A satellite launched April 28 from Vostochny, Siberia is expected to provide scientists worldwide with measurements of radiation in space and advance space sciences for years to come, said the mission’s principal investigator, Yuri Shprits, a research geophysicist with the department of Earth, planetary and space Sciences in the UCLA College.

The ELFIN-Lomo Electron Loss and Field INvestigator - Lomonosov) project will advance our understanding of space weather and the dynamics of dangerous electrons that are hazardous to satellites and humans in space. The project is funded by the National Science Foundation as well as by research and development programs at UCLA and Moscow State University.

Co-investigators of the project are UCLA professors Vassilis Angelopoulos and Christopher Russell of the department of Earth, planetary and space sciences.

Yuri Shprits
Illustration of the ELFIN-Lomo project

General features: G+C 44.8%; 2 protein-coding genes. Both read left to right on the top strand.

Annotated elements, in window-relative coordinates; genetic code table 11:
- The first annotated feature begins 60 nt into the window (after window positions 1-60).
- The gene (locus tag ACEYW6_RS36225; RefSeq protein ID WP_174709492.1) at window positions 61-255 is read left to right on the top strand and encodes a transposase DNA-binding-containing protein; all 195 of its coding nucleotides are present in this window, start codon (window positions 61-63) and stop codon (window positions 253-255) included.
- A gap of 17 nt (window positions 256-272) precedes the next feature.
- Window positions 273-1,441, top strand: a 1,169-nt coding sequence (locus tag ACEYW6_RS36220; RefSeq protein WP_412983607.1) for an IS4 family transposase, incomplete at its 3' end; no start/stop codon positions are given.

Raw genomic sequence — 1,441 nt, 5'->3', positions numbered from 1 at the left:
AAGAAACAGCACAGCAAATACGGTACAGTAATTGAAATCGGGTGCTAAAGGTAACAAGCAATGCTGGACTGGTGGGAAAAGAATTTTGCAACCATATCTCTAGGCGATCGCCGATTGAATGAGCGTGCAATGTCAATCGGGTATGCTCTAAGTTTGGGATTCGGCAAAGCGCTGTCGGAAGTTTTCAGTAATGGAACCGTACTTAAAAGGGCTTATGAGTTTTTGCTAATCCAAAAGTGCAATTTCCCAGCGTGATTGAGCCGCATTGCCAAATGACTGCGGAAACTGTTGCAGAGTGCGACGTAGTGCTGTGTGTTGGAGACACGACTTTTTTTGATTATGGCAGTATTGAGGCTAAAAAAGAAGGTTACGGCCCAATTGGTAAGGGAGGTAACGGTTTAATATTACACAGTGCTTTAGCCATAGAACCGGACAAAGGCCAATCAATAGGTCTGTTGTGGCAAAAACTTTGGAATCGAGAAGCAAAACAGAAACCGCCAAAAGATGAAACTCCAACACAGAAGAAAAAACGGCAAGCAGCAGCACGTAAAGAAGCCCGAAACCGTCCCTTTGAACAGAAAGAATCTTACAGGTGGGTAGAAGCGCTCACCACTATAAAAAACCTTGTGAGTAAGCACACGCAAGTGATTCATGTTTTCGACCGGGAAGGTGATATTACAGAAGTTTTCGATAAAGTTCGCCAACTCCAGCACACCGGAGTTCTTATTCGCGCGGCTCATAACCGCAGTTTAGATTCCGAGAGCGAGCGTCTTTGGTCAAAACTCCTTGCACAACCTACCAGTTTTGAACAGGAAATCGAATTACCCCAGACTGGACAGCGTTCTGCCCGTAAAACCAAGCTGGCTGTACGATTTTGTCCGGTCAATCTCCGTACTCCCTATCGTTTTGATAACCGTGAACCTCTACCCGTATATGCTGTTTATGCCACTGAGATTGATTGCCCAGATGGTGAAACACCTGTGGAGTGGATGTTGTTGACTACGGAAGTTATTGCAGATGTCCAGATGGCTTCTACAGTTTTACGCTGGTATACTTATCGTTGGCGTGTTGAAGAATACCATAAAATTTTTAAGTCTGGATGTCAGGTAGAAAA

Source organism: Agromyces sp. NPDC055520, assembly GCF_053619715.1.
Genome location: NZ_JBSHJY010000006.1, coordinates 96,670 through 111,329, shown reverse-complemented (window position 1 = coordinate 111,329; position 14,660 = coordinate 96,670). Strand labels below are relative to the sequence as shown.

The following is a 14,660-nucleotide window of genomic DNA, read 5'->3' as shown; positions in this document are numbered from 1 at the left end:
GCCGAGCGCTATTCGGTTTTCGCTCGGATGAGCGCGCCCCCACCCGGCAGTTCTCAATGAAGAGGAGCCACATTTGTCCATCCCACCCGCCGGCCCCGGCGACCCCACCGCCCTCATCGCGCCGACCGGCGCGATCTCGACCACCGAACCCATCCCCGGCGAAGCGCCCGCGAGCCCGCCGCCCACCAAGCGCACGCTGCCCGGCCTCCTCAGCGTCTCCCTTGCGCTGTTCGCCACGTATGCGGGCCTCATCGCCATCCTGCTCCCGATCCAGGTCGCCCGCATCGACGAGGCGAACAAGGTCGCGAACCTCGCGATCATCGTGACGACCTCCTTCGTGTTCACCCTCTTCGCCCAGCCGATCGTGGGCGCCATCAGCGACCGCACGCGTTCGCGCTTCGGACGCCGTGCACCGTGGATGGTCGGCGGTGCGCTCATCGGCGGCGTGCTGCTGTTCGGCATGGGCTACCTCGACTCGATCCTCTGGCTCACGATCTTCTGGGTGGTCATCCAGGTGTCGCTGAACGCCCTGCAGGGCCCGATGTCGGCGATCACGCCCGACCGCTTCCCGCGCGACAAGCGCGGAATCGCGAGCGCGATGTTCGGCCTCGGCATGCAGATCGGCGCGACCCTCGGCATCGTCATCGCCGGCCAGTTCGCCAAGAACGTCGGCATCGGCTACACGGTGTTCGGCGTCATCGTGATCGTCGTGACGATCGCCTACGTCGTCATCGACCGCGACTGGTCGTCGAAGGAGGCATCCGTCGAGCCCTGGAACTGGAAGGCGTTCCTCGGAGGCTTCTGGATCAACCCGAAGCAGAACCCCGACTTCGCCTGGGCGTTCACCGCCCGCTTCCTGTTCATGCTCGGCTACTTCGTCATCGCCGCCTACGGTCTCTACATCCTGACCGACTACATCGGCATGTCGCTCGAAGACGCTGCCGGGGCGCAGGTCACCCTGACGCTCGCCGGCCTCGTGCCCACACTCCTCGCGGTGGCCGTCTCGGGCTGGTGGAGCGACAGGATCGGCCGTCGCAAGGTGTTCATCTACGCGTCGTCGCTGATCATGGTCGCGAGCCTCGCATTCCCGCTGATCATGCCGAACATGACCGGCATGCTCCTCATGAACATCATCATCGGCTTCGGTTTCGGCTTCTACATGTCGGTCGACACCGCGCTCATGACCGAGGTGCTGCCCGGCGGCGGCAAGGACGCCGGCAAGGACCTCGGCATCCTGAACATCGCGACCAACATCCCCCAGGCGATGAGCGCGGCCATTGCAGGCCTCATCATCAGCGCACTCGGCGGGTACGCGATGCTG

The main scientific objective of ELFIN-Lomo is to understand the dominant mechanism of loss of energetic electrons and ions. Energetic particles create a hazardous environment for satellites and humans in space and occasionally cause satellite failures.

The project's technology includes UCLA-built particle instruments, such as a new generation of miniature magnetometers — hundreds of times smaller than conventional space magnetometers — that provide very precise measurements of the magnetic field and particle detectors that can measure particle radiation in space. The instruments were built in less than six months — the traditional mission time cycle often takes more than 10 years — and the cost of the instruments is about 100 times less than what is often spent on similar space instruments, according to Shprits.

"We expect that our instruments will continue monitoring the space environment and provide scientists around the world with measurements of radiation in space and will advance space sciences for years to come,” Shprits said.